View Single Post
  #3  
Old January 20th, 2010, 10:53 AM
Dr Lee's Avatar
Dr Lee Dr Lee is offline
Senior Contributor - Expert
 
Join Date: Jun 2007
Location: Bay Area California
Posts: 1,058
Quote:
Originally Posted by RUSTYcat View Post
I guess I'm wondering whether the use of Gabapentin by itself at this point (11 months after surgery?) will be effective. [?]
Phantom nerve disease is one that we really wish those pets could TALK to us! That would be helpful.

Good idea Rustycat on the gabapentin. I like this drug and have used in in various pets. Unfortunately there is not enough literature on it with the use in dogs and cats. The one concern that I have with this medication is that in humans, the effects only last about 4 hours. Many of the medical drug sources for pets have bid (twice daily) dosing. Both Plumb's Veterinary Handbook and the North American Companion Animal Formulary have once daily and three times daily dosing. If used, I would typically recommend the three times daily dosing in people.

Gabapentin affects the neurotransmitter GABA. It is excreted in the urine so should be used with caution with pets in renal failure. Overall it has low side effects with the most common being sedation. In humans, it can be given at very high doses safely.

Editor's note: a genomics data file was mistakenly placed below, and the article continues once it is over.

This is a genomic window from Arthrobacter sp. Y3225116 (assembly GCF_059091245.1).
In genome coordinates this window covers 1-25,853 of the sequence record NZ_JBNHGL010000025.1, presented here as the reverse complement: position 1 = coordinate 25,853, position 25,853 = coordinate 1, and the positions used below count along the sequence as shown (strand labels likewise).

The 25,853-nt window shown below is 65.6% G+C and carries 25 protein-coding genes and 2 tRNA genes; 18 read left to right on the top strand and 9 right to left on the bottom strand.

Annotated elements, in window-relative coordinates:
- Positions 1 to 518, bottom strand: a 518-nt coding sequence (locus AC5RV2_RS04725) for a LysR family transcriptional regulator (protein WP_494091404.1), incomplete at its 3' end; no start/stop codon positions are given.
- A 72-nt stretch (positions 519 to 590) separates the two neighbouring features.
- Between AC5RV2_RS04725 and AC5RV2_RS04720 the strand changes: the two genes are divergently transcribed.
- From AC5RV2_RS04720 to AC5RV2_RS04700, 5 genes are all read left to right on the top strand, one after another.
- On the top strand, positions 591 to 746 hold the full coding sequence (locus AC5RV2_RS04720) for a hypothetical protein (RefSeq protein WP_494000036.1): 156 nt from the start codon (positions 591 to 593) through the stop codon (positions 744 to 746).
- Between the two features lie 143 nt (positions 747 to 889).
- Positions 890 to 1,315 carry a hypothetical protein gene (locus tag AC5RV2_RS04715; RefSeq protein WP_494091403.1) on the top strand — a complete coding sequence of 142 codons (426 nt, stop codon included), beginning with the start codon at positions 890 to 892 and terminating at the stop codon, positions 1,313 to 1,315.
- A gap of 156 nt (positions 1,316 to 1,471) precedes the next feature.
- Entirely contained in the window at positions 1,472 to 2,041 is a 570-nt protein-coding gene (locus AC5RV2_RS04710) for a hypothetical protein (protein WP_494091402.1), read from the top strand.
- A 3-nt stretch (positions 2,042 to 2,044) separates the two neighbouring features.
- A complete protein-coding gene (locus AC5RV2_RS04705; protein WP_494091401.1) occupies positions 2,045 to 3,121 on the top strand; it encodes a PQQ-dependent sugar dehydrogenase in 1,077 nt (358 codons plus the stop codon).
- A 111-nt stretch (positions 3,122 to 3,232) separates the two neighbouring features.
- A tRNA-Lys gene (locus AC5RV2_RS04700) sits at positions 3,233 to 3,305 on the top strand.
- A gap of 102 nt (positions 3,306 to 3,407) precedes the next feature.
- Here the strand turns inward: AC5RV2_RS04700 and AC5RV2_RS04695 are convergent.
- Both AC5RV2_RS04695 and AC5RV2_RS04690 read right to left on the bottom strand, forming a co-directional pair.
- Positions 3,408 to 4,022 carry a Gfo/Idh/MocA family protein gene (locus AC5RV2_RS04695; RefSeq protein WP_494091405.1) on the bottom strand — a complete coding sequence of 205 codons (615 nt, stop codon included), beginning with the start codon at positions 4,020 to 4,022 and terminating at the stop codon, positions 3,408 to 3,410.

One drawback is that it comes in dosing for humans and in capsule form. There is a liquid form that some pharmacies carry. I have had to have this compounded for cats before. Luckily the cost of gabapentin has greatly reduced over the last few years.

For phantom pain, along with other types of neuropathic pain, gabapentin is a great choice. Not only does it help pain, but by help reducing the nerves continuing to signal the brain about pain. Thus longer courses of gabapentin may, in some cases, help the pet overcome the phantom pain for good. With that said, I have also had a few people say that it did not work for their pet. So far, I have not had any pets with adverse side effects ()

I hope that helps.
__________________
Christopher A. Lee, D.V.M., C.V.L.S.
Promoting surgical options and pet comfort through the use of lasers.
www.acerlux.com
Reply With Quote